SIDEKICK: Dr. Gonzo
FAITHFUL COMPANION OF: Raoul Duke
In the spring of 1971, journalist Hunter S. Thompson made two short trips to Las Vegas with his activist-attorney friend Oscar Zeta Acosta. Those trips yielded some astronomic hotel tabs and an epic (and loosely autobiographical) Rolling Stone feature-turned-novel called Fear and Loathing in Las Vegas. Lacking much in the way of a narrative structure, Fear and Loathing plays out as a pharmaceutical-fueled phantasmagoria of wrecked cars and talking lizards. Thompson gives the (thinly veiled) protagonist the name Raoul Duke, the lawyer companion he turns into a 300-pound Samoan called Dr. Gonzo. This characterization didn’t sit well with Acosta, and he grudgingly consented to grant clearance to the publishers only after they promised to run his picture on the book’s dust jacket.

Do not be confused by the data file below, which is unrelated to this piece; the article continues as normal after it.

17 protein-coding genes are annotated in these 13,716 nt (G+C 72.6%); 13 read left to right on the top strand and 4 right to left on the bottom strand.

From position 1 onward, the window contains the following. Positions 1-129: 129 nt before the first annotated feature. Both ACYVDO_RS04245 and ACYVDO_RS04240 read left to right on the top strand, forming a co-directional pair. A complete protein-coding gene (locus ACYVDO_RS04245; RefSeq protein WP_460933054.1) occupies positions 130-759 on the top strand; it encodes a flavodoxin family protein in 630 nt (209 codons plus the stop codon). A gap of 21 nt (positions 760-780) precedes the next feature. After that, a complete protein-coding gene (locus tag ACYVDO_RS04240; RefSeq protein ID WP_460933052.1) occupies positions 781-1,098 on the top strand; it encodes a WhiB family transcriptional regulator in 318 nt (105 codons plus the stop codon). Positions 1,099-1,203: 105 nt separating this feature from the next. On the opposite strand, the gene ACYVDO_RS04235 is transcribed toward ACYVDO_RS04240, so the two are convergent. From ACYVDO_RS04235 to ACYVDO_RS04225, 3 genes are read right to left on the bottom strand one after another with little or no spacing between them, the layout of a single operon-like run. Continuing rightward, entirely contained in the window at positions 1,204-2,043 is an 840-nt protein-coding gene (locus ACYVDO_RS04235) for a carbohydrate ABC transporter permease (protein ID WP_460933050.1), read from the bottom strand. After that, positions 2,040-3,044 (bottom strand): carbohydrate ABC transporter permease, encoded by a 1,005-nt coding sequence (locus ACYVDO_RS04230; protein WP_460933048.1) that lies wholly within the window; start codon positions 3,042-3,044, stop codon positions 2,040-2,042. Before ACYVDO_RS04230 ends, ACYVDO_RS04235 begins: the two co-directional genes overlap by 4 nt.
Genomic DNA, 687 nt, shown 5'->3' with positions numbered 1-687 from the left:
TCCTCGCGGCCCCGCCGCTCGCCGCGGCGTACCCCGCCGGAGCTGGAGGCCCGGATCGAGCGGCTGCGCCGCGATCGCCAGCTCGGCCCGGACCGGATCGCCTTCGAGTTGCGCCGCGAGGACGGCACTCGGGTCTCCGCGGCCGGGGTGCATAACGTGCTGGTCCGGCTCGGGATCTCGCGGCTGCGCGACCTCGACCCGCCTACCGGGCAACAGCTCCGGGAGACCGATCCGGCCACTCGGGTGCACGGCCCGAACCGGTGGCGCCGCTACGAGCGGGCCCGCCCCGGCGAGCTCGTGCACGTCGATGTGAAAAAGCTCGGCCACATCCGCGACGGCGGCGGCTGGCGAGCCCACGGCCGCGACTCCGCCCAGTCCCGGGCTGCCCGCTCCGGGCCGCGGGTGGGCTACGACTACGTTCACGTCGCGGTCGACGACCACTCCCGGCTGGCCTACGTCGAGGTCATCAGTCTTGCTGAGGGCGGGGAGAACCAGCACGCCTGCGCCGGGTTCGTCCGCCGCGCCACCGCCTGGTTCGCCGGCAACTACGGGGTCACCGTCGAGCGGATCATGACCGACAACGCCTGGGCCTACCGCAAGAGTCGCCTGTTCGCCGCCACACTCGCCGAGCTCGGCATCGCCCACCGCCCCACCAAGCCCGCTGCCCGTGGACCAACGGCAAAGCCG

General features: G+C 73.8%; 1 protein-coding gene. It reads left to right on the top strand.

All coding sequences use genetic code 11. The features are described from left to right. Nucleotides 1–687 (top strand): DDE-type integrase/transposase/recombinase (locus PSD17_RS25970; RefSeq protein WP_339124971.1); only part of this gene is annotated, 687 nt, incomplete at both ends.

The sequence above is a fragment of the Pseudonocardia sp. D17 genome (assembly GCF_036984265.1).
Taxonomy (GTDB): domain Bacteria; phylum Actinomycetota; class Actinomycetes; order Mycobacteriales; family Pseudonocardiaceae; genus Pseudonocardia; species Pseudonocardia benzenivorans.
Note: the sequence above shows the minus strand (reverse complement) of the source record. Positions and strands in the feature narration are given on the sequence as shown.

INTERESTING FACT: Acosta, something of a wild personality himself, disappeared in 1974, while traveling through Mexico. “One of God’s own prototypes,” Thompson would later write. “Too weird to live, and too rare to die.”